May 15, 2009
The Discreet Charm of the Bourgeoisie (1972)
Grade: 83/100

Director: Luis Buñuel
Stars: Fernando Rey, Paul Frankeur, Delphine Seyrig

What it's about. A humorous but plotless soufflé of nonsense involving six inseparable socialites: Fernando Rey, an ambassador to France from a non-existent South American country; Bulle Ogier, an attractive hedonist; Stéphane Audran, also attractive and the wife of Jean-Pierre Cassel; Paul Frankeur, a somewhat short and stout bureaucrat; and his moderately attractive wife, Delphine Seyrig. Also here and there is a bishop turned gardner, Julien Bertheau, and an unpredictable colonel, Claude Piéplu.

How others will see it. Although relatively obscure today, this surreal and sarcastic film resonated worldwide in 1972. It won an Academy Award for Best Foreign Language Film, and, surprisingly, Audran won Best Actress at BAFTA, the British version of the Oscars.

This is one older movie not for the classic American movie fan. The sole familiar face is that of Fernando Ray, the dapper drugpin villain from the two French Connection films.

In fact, according to the user ratings, older viewers are the audience least likely to enjoy The Discreet Charm of the Bourgeoisie. There, females under 18 give it an 8.4 out of 10, while women over 40 give it a 4.8. Presumably, they "get it," but prefer a story that makes sense. Fortunately for them, there are some 20,000 such movies out there, counting only those available on cable movie channels.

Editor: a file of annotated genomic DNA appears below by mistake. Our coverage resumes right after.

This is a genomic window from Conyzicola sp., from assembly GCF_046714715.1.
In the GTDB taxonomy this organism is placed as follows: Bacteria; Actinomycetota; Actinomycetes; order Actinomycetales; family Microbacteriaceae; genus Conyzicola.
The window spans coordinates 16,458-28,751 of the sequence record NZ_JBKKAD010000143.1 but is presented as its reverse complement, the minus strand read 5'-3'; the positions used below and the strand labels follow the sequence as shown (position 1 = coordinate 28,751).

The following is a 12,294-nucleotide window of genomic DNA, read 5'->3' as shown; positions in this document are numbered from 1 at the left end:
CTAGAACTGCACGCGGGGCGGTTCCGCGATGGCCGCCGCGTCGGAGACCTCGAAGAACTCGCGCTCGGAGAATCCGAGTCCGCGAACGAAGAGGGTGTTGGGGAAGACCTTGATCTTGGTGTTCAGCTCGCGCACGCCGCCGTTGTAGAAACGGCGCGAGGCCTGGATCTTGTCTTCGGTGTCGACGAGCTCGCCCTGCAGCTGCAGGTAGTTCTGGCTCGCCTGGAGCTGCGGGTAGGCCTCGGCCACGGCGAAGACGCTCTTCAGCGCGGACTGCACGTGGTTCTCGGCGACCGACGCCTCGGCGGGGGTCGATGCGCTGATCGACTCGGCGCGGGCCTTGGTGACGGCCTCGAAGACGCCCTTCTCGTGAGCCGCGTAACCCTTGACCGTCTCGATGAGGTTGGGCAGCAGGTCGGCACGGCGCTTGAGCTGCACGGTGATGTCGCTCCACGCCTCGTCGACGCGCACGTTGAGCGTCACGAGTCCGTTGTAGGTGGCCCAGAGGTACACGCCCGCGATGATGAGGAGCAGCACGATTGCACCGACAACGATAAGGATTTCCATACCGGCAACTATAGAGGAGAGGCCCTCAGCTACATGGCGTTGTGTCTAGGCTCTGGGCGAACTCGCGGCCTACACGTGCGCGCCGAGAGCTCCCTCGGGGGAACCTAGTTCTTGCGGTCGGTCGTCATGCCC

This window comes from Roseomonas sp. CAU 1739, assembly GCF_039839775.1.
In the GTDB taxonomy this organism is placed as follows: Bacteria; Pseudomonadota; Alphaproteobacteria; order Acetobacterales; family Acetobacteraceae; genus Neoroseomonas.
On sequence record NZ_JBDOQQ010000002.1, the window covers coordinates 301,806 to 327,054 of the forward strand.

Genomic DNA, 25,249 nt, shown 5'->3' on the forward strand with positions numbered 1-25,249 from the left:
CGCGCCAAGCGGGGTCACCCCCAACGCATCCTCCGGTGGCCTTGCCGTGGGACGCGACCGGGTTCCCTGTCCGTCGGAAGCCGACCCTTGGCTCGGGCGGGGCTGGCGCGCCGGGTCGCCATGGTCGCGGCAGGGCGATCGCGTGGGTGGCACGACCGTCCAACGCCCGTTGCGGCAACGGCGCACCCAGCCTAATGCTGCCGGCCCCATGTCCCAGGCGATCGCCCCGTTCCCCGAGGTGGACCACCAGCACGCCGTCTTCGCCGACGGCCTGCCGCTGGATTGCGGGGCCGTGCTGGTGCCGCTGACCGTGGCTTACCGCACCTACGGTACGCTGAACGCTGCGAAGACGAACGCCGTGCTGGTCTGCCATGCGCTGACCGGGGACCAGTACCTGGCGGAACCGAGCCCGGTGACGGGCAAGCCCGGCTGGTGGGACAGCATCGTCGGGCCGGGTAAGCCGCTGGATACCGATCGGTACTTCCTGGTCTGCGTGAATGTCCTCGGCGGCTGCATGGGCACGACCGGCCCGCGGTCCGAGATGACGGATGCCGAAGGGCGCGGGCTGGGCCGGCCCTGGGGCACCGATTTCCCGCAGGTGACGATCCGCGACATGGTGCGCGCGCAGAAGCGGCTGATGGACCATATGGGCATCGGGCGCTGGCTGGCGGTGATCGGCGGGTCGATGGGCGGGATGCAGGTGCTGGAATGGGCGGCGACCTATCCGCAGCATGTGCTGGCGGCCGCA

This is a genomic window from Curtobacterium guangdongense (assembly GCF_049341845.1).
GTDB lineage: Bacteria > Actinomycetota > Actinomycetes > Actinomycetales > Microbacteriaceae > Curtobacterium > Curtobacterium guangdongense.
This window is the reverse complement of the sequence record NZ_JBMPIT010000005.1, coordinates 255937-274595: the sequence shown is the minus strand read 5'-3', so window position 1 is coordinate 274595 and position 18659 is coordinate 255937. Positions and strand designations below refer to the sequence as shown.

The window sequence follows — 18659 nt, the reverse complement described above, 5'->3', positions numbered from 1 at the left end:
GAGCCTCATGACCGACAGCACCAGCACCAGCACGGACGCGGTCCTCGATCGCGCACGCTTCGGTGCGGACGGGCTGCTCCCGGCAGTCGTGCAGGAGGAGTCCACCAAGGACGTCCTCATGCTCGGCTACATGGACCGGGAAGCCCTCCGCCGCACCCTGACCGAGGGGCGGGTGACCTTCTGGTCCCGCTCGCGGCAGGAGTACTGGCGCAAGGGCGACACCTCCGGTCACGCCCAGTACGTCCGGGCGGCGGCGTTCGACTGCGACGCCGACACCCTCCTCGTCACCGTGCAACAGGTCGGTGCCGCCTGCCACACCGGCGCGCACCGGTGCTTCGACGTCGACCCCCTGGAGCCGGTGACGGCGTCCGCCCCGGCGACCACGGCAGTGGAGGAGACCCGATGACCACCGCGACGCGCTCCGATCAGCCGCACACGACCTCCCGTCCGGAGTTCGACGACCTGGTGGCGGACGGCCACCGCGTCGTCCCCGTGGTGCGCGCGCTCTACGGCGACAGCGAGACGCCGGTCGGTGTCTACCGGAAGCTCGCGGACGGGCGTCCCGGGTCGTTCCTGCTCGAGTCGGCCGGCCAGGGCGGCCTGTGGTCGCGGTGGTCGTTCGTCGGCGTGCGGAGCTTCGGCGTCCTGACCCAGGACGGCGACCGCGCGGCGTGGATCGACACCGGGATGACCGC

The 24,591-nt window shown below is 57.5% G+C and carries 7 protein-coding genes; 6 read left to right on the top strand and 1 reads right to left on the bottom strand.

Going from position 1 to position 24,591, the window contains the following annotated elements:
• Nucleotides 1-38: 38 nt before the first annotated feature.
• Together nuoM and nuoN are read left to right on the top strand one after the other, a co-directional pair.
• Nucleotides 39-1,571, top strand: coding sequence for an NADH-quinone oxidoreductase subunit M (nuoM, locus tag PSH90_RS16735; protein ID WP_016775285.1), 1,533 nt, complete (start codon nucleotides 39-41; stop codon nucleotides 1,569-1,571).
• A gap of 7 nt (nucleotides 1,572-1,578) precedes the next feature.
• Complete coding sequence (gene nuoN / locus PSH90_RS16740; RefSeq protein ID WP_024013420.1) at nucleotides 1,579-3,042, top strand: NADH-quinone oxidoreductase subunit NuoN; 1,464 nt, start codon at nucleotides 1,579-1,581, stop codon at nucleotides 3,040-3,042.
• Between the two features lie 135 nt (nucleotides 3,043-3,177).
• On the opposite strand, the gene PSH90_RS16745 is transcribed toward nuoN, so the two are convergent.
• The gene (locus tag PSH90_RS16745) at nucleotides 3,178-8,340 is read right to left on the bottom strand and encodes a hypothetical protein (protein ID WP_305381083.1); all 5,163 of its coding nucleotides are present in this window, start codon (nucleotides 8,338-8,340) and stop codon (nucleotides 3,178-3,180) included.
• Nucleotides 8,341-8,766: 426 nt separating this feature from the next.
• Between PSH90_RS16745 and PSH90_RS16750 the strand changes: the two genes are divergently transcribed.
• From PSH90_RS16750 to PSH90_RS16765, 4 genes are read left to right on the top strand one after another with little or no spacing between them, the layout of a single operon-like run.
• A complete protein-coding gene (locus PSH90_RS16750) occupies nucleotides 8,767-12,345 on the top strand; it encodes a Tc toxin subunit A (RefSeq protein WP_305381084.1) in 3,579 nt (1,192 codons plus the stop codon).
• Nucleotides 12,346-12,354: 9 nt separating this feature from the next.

Younger viewers are encouraged by the presence of eye candy. Ogier is actually hot, Audran is very nearly so, and then there are the two cameos of the 'terrorist' woman, Maria Gabriella Maione.

How I felt about it. The Discreet Charm of the Bourgeoisie reminded me of Belle de jour (1967), another French film in which it was difficult to tell which scenes are relevant to the plot, and which are merely fantasies or dreams in the mind of one of the characters. It then came as little surprise that both films were by the same director, Buñuel.

With Belle de jour, the story was sufficiently linear that it mattered whether or not a particular scene was fact or fantasy. With The Discreet Charm of the Bourgeoisie, it is obvious early on that the film is a satire, and thus it simply doesn't matter what preposterous fix our characters are in. Even when they are massacred by terrorists (Buñuel was apparently fascinated with gunplay at the time, given the number of shootings here), there's no need to worry. The only thing inarguably real about this movie are its three lead couples, who invariably greet each other like long separated best friends, even if they last got together two days ago.

If The Discreet Charm of the Bourgeoisie is a satire, what is it a satire of? For the answer, we need look no further than its title. It is a comedy of manners. The social politeness engrained within the script and characters is the language of the upper class. That politeness is always present, although it is often faked, strained, or even insulting. Buñuel delights in ridiculing the members of the upper class, who are just as screwed up as anyone else. They merely dress better, look better, and have (generally) better manners.

It is a shame that among classical pseudo-surrealistic directors, Federico Fellini and Ingmar Bergman receive all the acclaim, when Buñuel made better movies. But as the French say, c'est la vie.